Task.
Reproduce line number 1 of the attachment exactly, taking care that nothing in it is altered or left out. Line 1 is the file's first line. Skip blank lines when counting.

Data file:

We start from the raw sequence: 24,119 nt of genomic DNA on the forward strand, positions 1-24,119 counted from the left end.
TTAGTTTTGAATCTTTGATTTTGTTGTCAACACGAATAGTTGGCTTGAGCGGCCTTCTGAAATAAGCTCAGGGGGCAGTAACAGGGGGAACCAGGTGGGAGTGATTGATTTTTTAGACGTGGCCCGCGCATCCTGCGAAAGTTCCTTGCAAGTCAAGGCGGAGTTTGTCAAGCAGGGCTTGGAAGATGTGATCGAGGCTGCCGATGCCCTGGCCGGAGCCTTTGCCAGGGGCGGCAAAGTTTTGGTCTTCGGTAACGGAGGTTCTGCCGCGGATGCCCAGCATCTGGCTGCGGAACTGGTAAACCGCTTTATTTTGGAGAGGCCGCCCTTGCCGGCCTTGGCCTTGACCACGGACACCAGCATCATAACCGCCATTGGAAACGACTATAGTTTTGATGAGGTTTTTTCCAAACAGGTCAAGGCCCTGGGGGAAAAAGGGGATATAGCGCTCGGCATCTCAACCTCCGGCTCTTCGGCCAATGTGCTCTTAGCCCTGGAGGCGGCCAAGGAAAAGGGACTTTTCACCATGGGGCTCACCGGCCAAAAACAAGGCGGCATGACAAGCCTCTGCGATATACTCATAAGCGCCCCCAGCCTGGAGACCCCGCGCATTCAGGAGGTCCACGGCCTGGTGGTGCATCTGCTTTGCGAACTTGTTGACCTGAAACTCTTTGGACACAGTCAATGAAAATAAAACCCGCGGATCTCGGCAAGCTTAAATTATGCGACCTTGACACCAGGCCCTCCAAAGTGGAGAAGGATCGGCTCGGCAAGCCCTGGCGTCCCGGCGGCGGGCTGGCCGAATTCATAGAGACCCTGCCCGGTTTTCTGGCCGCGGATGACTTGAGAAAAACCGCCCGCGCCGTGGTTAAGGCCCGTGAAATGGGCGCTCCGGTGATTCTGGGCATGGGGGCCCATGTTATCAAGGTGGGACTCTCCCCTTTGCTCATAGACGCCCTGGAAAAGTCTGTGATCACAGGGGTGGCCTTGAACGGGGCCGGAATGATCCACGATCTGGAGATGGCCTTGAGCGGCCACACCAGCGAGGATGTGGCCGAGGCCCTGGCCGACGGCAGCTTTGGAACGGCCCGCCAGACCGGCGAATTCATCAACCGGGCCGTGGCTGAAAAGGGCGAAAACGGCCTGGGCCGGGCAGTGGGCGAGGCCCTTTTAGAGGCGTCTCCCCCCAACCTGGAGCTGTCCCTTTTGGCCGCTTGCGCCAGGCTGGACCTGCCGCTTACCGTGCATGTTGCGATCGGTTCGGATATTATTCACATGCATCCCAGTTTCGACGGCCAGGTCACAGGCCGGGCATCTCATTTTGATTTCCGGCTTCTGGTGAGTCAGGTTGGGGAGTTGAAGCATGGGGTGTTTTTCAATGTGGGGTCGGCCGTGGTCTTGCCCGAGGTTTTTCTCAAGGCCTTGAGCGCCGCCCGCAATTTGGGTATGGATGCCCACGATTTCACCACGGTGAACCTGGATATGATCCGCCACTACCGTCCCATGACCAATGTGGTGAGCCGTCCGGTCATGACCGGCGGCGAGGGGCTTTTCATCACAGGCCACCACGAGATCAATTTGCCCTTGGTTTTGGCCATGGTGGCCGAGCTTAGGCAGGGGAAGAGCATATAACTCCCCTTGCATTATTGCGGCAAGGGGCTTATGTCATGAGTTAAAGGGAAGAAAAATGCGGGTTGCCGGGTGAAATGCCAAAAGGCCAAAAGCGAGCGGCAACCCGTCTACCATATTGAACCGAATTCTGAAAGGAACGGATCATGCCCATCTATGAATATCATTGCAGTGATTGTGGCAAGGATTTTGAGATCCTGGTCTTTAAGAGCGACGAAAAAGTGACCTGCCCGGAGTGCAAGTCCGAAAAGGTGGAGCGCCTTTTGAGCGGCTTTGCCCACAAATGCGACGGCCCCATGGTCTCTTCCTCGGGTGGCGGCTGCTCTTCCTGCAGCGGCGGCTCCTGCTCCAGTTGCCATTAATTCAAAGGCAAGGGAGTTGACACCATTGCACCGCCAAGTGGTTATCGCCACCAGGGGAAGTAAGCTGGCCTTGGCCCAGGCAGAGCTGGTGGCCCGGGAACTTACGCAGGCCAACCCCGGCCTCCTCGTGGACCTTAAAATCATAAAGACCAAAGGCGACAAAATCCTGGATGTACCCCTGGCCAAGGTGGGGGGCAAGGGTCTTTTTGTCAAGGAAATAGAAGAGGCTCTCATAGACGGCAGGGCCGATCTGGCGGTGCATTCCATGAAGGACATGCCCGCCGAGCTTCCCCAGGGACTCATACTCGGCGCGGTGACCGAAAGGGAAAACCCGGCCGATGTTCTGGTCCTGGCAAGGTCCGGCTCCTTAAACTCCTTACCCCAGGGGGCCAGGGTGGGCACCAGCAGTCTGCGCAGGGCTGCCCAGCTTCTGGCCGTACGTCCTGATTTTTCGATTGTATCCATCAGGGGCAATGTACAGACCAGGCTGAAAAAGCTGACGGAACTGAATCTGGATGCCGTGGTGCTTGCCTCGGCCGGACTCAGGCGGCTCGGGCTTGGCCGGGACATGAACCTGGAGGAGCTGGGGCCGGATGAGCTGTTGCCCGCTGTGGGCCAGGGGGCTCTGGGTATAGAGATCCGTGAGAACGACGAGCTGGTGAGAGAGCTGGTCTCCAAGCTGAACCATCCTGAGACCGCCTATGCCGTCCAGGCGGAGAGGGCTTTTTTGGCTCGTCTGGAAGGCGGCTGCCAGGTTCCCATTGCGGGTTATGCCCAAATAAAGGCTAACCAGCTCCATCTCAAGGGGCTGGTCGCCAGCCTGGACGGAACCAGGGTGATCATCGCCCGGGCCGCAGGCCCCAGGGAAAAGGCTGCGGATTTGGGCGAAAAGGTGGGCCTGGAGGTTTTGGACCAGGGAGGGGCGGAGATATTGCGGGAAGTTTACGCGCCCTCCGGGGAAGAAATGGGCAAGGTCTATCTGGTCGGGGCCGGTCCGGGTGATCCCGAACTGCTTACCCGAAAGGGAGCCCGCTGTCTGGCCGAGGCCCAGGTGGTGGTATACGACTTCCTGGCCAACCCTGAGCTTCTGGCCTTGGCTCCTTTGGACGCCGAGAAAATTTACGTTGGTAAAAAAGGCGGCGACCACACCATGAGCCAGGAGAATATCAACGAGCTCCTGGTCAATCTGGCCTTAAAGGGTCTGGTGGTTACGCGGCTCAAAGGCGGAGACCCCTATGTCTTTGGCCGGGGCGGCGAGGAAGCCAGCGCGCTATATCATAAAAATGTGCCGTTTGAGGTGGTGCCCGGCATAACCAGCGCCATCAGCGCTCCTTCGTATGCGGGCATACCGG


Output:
We start from the raw sequence: 24,119 nt of genomic DNA on the forward strand, positions 1-24,119 counted from the left end.